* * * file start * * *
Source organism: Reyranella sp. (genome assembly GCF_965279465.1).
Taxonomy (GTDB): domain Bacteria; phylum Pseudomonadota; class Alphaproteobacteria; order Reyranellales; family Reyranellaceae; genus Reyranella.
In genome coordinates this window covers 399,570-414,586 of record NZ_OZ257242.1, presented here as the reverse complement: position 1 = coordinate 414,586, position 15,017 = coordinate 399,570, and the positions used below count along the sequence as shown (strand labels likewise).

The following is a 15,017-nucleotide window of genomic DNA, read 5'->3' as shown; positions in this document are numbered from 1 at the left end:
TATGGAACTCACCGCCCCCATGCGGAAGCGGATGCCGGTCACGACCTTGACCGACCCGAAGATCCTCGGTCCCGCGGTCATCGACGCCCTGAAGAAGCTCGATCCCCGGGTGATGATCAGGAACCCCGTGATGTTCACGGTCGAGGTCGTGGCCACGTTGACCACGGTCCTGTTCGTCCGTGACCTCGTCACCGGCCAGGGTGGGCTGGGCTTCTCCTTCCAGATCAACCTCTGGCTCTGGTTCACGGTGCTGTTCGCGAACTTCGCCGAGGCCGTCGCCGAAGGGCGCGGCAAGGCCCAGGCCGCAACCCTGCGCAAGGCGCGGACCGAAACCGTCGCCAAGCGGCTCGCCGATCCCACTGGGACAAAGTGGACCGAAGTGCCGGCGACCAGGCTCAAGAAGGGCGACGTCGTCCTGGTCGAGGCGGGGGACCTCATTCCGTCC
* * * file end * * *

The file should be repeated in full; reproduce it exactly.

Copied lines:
Source organism: Reyranella sp. (genome assembly GCF_965279465.1).
Taxonomy (GTDB): domain Bacteria; phylum Pseudomonadota; class Alphaproteobacteria; order Reyranellales; family Reyranellaceae; genus Reyranella.
In genome coordinates this window covers 399,570-414,586 of record NZ_OZ257242.1, presented here as the reverse complement: position 1 = coordinate 414,586, position 15,017 = coordinate 399,570, and the positions used below count along the sequence as shown (strand labels likewise).

The following is a 15,017-nucleotide window of genomic DNA, read 5'->3' as shown; positions in this document are numbered from 1 at the left end:
TATGGAACTCACCGCCCCCATGCGGAAGCGGATGCCGGTCACGACCTTGACCGACCCGAAGATCCTCGGTCCCGCGGTCATCGACGCCCTGAAGAAGCTCGATCCCCGGGTGATGATCAGGAACCCCGTGATGTTCACGGTCGAGGTCGTGGCCACGTTGACCACGGTCCTGTTCGTCCGTGACCTCGTCACCGGCCAGGGTGGGCTGGGCTTCTCCTTCCAGATCAACCTCTGGCTCTGGTTCACGGTGCTGTTCGCGAACTTCGCCGAGGCCGTCGCCGAAGGGCGCGGCAAGGCCCAGGCCGCAACCCTGCGCAAGGCGCGGACCGAAACCGTCGCCAAGCGGCTCGCCGATCCCACTGGGACAAAGTGGACCGAAGTGCCGGCGACCAGGCTCAAGAAGGGCGACGTCGTCCTGGTCGAGGCGGGGGACCTCATTCCGTCC